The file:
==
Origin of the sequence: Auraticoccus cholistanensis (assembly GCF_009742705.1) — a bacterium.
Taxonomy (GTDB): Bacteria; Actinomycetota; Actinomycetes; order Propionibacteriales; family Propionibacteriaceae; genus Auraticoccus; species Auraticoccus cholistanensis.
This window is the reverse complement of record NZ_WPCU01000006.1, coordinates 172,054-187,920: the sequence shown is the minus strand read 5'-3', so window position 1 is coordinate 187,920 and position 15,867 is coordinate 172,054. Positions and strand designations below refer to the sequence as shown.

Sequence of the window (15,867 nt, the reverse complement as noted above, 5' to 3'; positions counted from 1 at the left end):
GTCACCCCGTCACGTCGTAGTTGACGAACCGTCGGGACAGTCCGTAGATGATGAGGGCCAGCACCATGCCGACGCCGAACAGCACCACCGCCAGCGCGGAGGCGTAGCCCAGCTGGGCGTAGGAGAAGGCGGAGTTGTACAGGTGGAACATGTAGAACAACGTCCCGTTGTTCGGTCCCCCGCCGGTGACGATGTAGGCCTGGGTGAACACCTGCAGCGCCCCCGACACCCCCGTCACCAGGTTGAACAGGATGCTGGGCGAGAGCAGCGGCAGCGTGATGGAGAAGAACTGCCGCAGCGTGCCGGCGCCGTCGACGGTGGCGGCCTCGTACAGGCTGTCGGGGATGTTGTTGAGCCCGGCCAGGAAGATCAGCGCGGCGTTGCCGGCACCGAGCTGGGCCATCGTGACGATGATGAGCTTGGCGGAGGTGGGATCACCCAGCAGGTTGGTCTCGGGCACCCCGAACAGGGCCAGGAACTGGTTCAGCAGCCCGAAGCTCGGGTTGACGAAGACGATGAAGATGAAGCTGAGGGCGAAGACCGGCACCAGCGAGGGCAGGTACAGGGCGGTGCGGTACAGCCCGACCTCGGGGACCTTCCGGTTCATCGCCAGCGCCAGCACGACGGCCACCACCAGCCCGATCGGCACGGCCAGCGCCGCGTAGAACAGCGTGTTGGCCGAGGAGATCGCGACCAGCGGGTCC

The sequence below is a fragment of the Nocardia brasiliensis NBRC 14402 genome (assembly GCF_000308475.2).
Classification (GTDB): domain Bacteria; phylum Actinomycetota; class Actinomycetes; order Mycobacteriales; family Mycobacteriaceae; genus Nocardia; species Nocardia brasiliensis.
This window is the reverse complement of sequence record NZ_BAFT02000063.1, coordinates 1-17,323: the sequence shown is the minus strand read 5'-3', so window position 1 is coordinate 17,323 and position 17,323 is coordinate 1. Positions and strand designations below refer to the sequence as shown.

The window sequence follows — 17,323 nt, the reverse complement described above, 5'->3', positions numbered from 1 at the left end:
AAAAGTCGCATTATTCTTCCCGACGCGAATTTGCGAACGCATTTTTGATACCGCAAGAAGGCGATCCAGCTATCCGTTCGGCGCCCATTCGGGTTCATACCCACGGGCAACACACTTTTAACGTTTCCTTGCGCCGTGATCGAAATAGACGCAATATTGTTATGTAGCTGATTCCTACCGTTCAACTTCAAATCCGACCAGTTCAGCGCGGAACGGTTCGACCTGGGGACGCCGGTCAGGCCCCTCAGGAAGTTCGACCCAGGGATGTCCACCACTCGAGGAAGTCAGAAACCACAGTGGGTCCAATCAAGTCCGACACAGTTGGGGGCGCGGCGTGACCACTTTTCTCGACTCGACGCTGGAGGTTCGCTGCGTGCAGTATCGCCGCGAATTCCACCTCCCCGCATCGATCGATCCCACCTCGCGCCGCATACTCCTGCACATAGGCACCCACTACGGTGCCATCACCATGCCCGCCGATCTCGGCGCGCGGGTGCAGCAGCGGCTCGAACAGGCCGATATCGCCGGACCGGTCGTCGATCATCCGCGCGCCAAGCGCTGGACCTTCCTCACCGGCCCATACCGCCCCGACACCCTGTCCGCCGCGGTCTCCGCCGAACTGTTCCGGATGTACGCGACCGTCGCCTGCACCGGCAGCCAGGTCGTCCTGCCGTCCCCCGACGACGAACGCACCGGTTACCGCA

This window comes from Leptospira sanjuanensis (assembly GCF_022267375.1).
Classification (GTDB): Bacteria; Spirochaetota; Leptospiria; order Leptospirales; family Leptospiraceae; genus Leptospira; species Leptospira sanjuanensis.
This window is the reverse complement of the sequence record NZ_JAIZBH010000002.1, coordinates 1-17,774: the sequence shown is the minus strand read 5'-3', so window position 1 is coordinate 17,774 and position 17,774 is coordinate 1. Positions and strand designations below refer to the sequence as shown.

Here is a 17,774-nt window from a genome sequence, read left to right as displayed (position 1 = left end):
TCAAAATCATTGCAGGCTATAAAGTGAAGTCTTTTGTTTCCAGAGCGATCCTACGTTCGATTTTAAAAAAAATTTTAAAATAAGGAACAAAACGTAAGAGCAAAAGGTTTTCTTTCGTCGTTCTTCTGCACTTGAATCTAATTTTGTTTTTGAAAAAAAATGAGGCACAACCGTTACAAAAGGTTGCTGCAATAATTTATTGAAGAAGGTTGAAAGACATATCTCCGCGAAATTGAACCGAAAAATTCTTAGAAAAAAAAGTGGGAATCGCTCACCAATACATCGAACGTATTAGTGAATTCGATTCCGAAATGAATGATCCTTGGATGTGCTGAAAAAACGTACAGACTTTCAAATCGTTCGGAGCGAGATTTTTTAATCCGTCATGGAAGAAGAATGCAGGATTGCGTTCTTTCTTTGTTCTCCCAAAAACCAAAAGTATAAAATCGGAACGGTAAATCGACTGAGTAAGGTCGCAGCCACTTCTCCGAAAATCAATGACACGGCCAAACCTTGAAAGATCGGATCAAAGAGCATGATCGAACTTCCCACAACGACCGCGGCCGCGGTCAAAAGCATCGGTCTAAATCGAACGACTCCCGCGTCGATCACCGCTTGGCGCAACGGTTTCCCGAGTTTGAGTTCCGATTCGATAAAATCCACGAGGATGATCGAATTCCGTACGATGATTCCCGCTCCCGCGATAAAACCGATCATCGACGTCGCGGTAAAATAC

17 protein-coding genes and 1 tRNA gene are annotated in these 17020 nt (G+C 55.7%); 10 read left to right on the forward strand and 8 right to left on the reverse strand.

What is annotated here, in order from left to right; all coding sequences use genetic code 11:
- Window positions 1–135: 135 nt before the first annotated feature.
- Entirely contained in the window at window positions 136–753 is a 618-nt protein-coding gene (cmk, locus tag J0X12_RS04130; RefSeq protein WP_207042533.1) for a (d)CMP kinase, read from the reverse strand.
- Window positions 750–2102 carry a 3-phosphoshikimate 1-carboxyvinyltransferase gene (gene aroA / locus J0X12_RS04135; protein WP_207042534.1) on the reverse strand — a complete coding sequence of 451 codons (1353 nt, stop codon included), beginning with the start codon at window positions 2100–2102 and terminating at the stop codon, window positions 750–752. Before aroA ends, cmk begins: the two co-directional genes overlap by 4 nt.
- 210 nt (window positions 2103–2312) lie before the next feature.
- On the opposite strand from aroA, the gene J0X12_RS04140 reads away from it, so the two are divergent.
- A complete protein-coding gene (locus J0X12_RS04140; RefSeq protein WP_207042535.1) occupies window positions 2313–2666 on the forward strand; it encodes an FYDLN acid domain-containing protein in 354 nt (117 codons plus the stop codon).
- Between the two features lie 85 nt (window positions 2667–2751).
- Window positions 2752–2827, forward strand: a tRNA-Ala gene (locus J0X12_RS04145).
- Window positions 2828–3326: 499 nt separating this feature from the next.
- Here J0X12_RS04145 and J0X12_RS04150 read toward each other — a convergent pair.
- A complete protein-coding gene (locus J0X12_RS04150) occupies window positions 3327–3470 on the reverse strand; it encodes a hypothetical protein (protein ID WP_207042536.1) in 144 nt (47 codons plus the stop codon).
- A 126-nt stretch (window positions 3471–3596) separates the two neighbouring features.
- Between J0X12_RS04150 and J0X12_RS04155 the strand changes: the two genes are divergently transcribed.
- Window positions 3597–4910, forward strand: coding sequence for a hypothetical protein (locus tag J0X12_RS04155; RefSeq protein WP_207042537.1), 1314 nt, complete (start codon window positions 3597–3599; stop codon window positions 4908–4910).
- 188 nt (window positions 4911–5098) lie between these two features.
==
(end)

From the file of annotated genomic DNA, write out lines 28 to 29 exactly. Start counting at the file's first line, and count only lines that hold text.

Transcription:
- A complete protein-coding gene (locus J0X12_RS04150) occupies window positions 3327–3470 on the reverse strand; it encodes a hypothetical protein (protein ID WP_207042536.1) in 144 nt (47 codons plus the stop codon).
- A 126-nt stretch (window positions 3471–3596) separates the two neighbouring features.